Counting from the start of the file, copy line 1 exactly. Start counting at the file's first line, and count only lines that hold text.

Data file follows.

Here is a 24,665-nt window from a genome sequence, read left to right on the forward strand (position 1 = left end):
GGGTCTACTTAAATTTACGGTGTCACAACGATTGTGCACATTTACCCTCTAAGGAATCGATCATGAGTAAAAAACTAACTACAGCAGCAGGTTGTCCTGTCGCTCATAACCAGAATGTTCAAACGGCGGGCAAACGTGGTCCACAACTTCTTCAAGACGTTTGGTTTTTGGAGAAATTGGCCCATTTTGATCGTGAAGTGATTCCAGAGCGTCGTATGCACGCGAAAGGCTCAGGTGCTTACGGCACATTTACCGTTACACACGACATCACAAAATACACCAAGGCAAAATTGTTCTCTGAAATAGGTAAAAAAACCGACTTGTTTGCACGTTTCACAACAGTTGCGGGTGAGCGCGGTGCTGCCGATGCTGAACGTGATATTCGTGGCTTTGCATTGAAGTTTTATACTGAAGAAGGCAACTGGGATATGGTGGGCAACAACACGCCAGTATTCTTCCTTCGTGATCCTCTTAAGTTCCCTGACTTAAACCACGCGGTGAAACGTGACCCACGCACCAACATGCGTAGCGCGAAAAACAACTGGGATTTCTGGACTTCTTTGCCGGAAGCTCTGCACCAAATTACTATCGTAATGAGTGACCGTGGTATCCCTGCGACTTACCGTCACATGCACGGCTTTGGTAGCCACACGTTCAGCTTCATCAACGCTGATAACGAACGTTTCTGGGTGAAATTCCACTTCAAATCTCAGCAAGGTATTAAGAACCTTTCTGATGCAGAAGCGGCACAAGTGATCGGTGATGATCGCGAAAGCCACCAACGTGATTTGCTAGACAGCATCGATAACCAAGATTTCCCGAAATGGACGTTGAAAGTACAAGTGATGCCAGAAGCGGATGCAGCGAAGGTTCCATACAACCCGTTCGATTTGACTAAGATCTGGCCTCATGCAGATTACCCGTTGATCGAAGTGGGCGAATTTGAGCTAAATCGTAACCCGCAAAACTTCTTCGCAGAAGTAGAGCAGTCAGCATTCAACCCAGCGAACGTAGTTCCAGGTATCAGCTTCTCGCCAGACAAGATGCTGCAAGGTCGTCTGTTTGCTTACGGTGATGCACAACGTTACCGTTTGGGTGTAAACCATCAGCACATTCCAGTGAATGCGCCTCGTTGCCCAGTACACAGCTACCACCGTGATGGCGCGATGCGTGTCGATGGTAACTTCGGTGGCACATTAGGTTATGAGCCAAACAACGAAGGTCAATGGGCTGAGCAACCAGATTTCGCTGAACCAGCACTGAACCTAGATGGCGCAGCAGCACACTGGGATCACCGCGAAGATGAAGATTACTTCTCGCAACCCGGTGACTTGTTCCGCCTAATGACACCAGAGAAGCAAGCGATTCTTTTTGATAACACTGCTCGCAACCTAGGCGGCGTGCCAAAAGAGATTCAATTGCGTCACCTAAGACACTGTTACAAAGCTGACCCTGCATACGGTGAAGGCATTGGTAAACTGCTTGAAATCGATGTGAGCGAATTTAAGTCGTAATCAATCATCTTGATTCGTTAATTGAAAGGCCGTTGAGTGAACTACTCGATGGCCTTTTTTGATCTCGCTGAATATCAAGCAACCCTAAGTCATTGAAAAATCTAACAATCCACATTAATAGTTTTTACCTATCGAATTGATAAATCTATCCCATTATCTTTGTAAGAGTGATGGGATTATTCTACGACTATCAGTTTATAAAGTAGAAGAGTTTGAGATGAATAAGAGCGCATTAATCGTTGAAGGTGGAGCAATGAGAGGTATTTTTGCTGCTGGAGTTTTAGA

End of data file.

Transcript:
Here is a 24,665-nt window from a genome sequence, read left to right on the forward strand (position 1 = left end):